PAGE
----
Mid clavicle pain Mid clavicle pain

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Thread: Mid clavicle pain

  1. #1
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    Post Mid clavicle pain

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    I've been benching 2x a week for the past few months, but recently started getting some odd pain. Back when I started lifting I would get this sort of pain on dips, so I just steered away from them. 1.5 years later, the pain has started appearing whenever benching, first on my right clavicle only on very heavy sets, then on the left clavicle too, and now even lighter weights or a single push up rep hurts.

    For anyone who's had forearm/shin splints, the pain I feel is exactly the same. It's on the middle of the bone, so I doubt it's a problem with AC or SC joint. Also, slower reps seem to be more bearable, around a tempo of 3-2-3, but still cause some discomfort, albeit not classifiable as pain. I've never broken nor dislocated a clavicle. Any help is greatly appreciated and I can give more info if necessary.

  2. #2
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    Muscle insertional pain / tendon pain responds very well to heavy slow resistance training. I prefer 3-1-2 tempos since they move a bit more intuitively than 3-2-3s. I'd also recommend exchanging one of your bench days for Spoto Presses.

  3. #3
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    Thank you for replying. So do you think I should keep doing the 3 sets of 5 for bench but lower the weight so that i can complete the 3-1-2 tempo? I've also started taking naproxen 2 days ago, not sure if it'll help.
    On top of that, I'm pretty light, being 172lbs for a 6' guy. Being this light probably isn't helping my connective tissue safety during heavy lifts. Again, thank you for the help, I'll follow the program and do the sets with that tempo. If you think any more info could help you be sure of the issue, please ask.

  4. #4
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    Quote Originally Posted by Elture View Post
    Thank you for replying. So do you think I should keep doing the 3 sets of 5 for bench but lower the weight so that i can complete the 3-1-2 tempo? I've also started taking naproxen 2 days ago, not sure if it'll help.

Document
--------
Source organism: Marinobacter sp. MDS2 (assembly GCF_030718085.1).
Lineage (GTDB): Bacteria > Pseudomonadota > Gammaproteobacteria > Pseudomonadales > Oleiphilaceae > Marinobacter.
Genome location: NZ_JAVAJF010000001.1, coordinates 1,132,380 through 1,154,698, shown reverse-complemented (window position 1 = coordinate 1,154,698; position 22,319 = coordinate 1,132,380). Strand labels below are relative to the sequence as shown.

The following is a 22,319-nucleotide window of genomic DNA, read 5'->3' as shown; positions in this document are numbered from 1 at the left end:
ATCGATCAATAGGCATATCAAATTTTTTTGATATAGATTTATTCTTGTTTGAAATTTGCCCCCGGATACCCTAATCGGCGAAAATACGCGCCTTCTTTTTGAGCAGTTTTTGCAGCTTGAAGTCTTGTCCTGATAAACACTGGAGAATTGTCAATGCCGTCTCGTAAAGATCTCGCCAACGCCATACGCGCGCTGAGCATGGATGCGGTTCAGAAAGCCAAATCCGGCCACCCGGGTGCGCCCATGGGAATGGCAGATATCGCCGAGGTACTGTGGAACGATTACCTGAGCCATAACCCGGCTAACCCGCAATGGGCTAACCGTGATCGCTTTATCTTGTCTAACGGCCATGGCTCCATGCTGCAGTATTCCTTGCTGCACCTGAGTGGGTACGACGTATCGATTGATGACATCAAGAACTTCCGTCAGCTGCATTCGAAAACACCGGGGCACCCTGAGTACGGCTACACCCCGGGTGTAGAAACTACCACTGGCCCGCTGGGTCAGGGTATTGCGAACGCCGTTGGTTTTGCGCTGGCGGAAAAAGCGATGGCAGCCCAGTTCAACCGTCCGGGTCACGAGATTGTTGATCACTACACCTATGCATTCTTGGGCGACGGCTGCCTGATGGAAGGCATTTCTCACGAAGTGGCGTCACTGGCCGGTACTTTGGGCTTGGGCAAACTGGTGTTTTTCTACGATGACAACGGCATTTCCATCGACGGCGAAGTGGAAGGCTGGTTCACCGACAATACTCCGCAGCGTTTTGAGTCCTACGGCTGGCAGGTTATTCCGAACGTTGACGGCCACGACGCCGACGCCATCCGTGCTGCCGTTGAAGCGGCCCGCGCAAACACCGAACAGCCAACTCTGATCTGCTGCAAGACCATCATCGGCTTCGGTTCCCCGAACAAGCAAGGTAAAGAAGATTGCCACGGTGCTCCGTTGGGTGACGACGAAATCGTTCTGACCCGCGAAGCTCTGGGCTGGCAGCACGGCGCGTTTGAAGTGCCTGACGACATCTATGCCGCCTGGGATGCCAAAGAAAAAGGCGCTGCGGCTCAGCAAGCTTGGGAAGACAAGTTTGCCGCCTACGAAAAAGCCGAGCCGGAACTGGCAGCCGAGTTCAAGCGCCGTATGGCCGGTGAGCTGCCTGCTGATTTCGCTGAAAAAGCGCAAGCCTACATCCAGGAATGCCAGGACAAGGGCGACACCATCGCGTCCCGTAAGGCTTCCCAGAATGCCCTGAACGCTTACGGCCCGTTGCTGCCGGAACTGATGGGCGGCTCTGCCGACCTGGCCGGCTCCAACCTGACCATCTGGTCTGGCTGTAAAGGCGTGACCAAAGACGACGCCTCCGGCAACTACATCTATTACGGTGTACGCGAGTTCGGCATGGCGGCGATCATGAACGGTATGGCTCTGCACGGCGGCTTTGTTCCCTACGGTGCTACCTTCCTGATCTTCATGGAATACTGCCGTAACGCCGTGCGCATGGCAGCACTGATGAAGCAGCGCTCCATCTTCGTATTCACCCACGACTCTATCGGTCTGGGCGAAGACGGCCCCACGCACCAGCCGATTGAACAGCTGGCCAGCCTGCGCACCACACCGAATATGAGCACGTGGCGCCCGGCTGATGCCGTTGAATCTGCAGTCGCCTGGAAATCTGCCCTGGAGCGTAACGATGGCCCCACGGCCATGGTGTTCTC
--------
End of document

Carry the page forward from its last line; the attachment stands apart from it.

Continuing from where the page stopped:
On top of that, I'm pretty light, being 172lbs for a 6' guy. Being this light probably isn't helping my connective tissue safety during heavy lifts. Again, thank you for the help, I'll follow the program and do the sets with that tempo. If you think any more info could help you be sure of the issue, please ask.
    I honestly don't think you have much to worry about with the supposed correlation between your connective tissue and your bodyweight. This might come into play more when you are benching 2.5 times your bodyweight or taking copious amounts of anabolic steroids.

    I try and keep the weight as heavy as possible, but I tend to reduce the in set volume to 3 reps per set, and 4 sets seems to be the right mix of volume, intensity, and time under tension to help these types of injuries.

    Happy hunting.

  5. #5
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    I am back with information you might consider important.

    My brother, who has been lifting for a few months, is now also facing the EXACT SAME ISSUE. He feels the same pain in the same spot on both clavicles.
    Moreover, we both have a "line" which looks like some sort of tendon or ligament going down our necks and under the clavicle right in the spot where it hurts.
    This is making me believe it might somehow be genetic. I've only seen a couple of people online complaining about this issue but somehow both me and my brother have it.
    I am going to continue with the 4x3 slow sets and instruct my brother to do the same, but I hope this new info could lead to an important explanation.

    MVIMG-20200225-205025 — ImgBB

    Above is a link showing the line I mentioned and the spot on the clavicle where we both feel pain.
    I hope this leads to some new advice.
    Attached Images Attached Images

  6. #6
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    starting strength coach development program
    This looks like a bipartite SCM. It is an anatomical variation, but does not explain lower clavicular insertional pain. Certainly, if you have a bipartite SCM, it would make sense that others in your family may have the same thing.

    Bipartite SCMs are only really described in cadaveric anatomy research.

    So, as much as Iíd love to be able to blame your issues on something that looks a bit weird, I donít think my original advice changes at all. I still think you are dealing with pec insertional pain which responds best to heavy, slow resistance training.

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